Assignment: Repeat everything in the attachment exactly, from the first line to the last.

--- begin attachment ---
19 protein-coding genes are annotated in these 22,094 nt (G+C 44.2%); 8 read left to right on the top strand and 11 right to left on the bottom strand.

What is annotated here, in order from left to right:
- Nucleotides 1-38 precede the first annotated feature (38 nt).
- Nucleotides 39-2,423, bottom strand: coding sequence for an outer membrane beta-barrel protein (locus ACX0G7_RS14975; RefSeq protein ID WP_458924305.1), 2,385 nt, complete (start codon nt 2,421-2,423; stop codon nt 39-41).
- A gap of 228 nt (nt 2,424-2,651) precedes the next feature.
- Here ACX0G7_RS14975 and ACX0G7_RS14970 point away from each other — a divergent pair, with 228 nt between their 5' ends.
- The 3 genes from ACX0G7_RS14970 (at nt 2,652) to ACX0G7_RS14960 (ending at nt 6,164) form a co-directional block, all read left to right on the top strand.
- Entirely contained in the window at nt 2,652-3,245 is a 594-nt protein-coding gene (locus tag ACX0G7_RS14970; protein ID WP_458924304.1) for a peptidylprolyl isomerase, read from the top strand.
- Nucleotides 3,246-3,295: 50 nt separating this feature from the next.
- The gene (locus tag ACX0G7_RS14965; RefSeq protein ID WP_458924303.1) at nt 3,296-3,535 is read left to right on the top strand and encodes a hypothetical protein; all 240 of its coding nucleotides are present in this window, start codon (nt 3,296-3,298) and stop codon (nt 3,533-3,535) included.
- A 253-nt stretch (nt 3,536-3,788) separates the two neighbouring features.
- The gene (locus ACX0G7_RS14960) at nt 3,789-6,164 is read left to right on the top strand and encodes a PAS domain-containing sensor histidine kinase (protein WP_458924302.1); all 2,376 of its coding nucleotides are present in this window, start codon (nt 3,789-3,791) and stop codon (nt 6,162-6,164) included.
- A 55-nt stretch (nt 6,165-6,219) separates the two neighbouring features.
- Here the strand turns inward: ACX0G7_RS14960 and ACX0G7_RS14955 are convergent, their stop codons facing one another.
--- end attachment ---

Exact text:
19 protein-coding genes are annotated in these 22,094 nt (G+C 44.2%); 8 read left to right on the top strand and 11 right to left on the bottom strand.

What is annotated here, in order from left to right:
- Nucleotides 1-38 precede the first annotated feature (38 nt).
- Nucleotides 39-2,423, bottom strand: coding sequence for an outer membrane beta-barrel protein (locus ACX0G7_RS14975; RefSeq protein ID WP_458924305.1), 2,385 nt, complete (start codon nt 2,421-2,423; stop codon nt 39-41).
- A gap of 228 nt (nt 2,424-2,651) precedes the next feature.
- Here ACX0G7_RS14975 and ACX0G7_RS14970 point away from each other — a divergent pair, with 228 nt between their 5' ends.
- The 3 genes from ACX0G7_RS14970 (at nt 2,652) to ACX0G7_RS14960 (ending at nt 6,164) form a co-directional block, all read left to right on the top strand.
- Entirely contained in the window at nt 2,652-3,245 is a 594-nt protein-coding gene (locus tag ACX0G7_RS14970; protein ID WP_458924304.1) for a peptidylprolyl isomerase, read from the top strand.
- Nucleotides 3,246-3,295: 50 nt separating this feature from the next.
- The gene (locus tag ACX0G7_RS14965; RefSeq protein ID WP_458924303.1) at nt 3,296-3,535 is read left to right on the top strand and encodes a hypothetical protein; all 240 of its coding nucleotides are present in this window, start codon (nt 3,296-3,298) and stop codon (nt 3,533-3,535) included.
- A 253-nt stretch (nt 3,536-3,788) separates the two neighbouring features.
- The gene (locus ACX0G7_RS14960) at nt 3,789-6,164 is read left to right on the top strand and encodes a PAS domain-containing sensor histidine kinase (protein WP_458924302.1); all 2,376 of its coding nucleotides are present in this window, start codon (nt 3,789-3,791) and stop codon (nt 6,162-6,164) included.
- A 55-nt stretch (nt 6,165-6,219) separates the two neighbouring features.
- Here the strand turns inward: ACX0G7_RS14960 and ACX0G7_RS14955 are convergent, their stop codons facing one another.